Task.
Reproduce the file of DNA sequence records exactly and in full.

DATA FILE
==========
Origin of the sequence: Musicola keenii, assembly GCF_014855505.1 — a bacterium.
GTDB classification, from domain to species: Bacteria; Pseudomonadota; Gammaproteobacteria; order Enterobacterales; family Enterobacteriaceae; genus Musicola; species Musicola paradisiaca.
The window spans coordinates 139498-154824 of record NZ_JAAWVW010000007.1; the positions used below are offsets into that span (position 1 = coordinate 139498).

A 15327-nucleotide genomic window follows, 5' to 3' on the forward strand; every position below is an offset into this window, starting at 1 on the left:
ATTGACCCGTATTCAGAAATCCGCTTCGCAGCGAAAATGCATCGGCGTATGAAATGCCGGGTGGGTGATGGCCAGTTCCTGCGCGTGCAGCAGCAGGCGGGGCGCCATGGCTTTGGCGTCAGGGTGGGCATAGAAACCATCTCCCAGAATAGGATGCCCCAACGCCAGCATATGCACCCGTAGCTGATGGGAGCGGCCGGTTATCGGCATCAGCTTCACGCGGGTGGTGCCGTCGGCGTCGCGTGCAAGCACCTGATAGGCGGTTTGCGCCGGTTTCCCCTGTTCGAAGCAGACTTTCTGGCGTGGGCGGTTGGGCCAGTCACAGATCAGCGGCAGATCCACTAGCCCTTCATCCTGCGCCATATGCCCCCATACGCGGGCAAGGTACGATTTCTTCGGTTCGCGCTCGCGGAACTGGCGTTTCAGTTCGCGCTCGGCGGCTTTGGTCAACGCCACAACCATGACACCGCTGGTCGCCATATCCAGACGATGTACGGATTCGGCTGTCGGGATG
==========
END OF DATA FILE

Origin of the sequence: Musicola keenii, assembly GCF_014855505.1 — a bacterium.
GTDB classification, from domain to species: Bacteria; Pseudomonadota; Gammaproteobacteria; order Enterobacterales; family Enterobacteriaceae; genus Musicola; species Musicola paradisiaca.
The window spans coordinates 139498-154824 of record NZ_JAAWVW010000007.1; the positions used below are offsets into that span (position 1 = coordinate 139498).

A 15327-nucleotide genomic window follows, 5' to 3' on the forward strand; every position below is an offset into this window, starting at 1 on the left:
ATTGACCCGTATTCAGAAATCCGCTTCGCAGCGAAAATGCATCGGCGTATGAAATGCCGGGTGGGTGATGGCCAGTTCCTGCGCGTGCAGCAGCAGGCGGGGCGCCATGGCTTTGGCGTCAGGGTGGGCATAGAAACCATCTCCCAGAATAGGATGCCCCAACGCCAGCATATGCACCCGTAGCTGATGGGAGCGGCCGGTTATCGGCATCAGCTTCACGCGGGTGGTGCCGTCGGCGTCGCGTGCAAGCACCTGATAGGCGGTTTGCGCCGGTTTCCCCTGTTCGAAGCAGACTTTCTGGCGTGGGCGGTTGGGCCAGTCACAGATCAGCGGCAGATCCACTAGCCCTTCATCCTGCGCCATATGCCCCCATACGCGGGCAAGGTACGATTTCTTCGGTTCGCGCTCGCGGAACTGGCGTTTCAGTTCGCGCTCGGCGGCTTTGGTCAACGCCACAACCATGACACCGCTGGTCGCCATATCCAGACGATGTACGGATTCGGCTGTCGGGATG